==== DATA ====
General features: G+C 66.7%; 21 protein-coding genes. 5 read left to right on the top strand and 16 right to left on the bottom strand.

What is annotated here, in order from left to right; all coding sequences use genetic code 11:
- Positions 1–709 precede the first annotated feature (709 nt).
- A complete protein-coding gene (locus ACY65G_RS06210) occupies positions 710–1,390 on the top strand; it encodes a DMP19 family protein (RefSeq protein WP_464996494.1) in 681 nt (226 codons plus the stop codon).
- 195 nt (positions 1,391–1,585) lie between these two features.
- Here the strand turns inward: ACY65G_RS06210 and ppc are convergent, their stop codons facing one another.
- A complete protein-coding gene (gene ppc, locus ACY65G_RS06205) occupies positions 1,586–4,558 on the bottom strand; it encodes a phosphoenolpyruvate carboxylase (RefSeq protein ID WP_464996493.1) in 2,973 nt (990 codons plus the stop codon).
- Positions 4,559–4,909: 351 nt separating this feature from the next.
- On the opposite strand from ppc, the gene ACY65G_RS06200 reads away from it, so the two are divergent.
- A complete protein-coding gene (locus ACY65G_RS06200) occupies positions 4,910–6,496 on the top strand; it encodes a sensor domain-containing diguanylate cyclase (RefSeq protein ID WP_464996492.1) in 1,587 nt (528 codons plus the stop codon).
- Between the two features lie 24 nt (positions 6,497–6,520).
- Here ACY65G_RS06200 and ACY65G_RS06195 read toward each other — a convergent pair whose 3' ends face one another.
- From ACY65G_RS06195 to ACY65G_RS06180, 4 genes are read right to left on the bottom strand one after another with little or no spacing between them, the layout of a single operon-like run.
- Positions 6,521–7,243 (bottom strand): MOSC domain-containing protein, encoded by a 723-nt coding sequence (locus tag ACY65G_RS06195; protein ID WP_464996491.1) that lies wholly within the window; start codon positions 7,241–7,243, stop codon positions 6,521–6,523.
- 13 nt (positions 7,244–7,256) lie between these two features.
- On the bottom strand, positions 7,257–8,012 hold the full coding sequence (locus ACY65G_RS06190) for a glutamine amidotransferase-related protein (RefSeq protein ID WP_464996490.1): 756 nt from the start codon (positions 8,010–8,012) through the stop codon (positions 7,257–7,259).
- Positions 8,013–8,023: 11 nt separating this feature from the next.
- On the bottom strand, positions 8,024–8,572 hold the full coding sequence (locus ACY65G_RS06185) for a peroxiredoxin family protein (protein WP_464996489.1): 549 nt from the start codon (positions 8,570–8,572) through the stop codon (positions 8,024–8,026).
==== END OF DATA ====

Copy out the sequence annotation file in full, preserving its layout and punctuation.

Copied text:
General features: G+C 66.7%; 21 protein-coding genes. 5 read left to right on the top strand and 16 right to left on the bottom strand.

What is annotated here, in order from left to right; all coding sequences use genetic code 11:
- Positions 1–709 precede the first annotated feature (709 nt).
- A complete protein-coding gene (locus ACY65G_RS06210) occupies positions 710–1,390 on the top strand; it encodes a DMP19 family protein (RefSeq protein WP_464996494.1) in 681 nt (226 codons plus the stop codon).
- 195 nt (positions 1,391–1,585) lie between these two features.
- Here the strand turns inward: ACY65G_RS06210 and ppc are convergent, their stop codons facing one another.
- A complete protein-coding gene (gene ppc, locus ACY65G_RS06205) occupies positions 1,586–4,558 on the bottom strand; it encodes a phosphoenolpyruvate carboxylase (RefSeq protein ID WP_464996493.1) in 2,973 nt (990 codons plus the stop codon).
- Positions 4,559–4,909: 351 nt separating this feature from the next.
- On the opposite strand from ppc, the gene ACY65G_RS06200 reads away from it, so the two are divergent.
- A complete protein-coding gene (locus ACY65G_RS06200) occupies positions 4,910–6,496 on the top strand; it encodes a sensor domain-containing diguanylate cyclase (RefSeq protein ID WP_464996492.1) in 1,587 nt (528 codons plus the stop codon).
- Between the two features lie 24 nt (positions 6,497–6,520).
- Here ACY65G_RS06200 and ACY65G_RS06195 read toward each other — a convergent pair whose 3' ends face one another.
- From ACY65G_RS06195 to ACY65G_RS06180, 4 genes are read right to left on the bottom strand one after another with little or no spacing between them, the layout of a single operon-like run.
- Positions 6,521–7,243 (bottom strand): MOSC domain-containing protein, encoded by a 723-nt coding sequence (locus tag ACY65G_RS06195; protein ID WP_464996491.1) that lies wholly within the window; start codon positions 7,241–7,243, stop codon positions 6,521–6,523.
- 13 nt (positions 7,244–7,256) lie between these two features.
- On the bottom strand, positions 7,257–8,012 hold the full coding sequence (locus ACY65G_RS06190) for a glutamine amidotransferase-related protein (RefSeq protein ID WP_464996490.1): 756 nt from the start codon (positions 8,010–8,012) through the stop codon (positions 7,257–7,259).
- Positions 8,013–8,023: 11 nt separating this feature from the next.
- On the bottom strand, positions 8,024–8,572 hold the full coding sequence (locus ACY65G_RS06185) for a peroxiredoxin family protein (protein WP_464996489.1): 549 nt from the start codon (positions 8,570–8,572) through the stop codon (positions 8,024–8,026).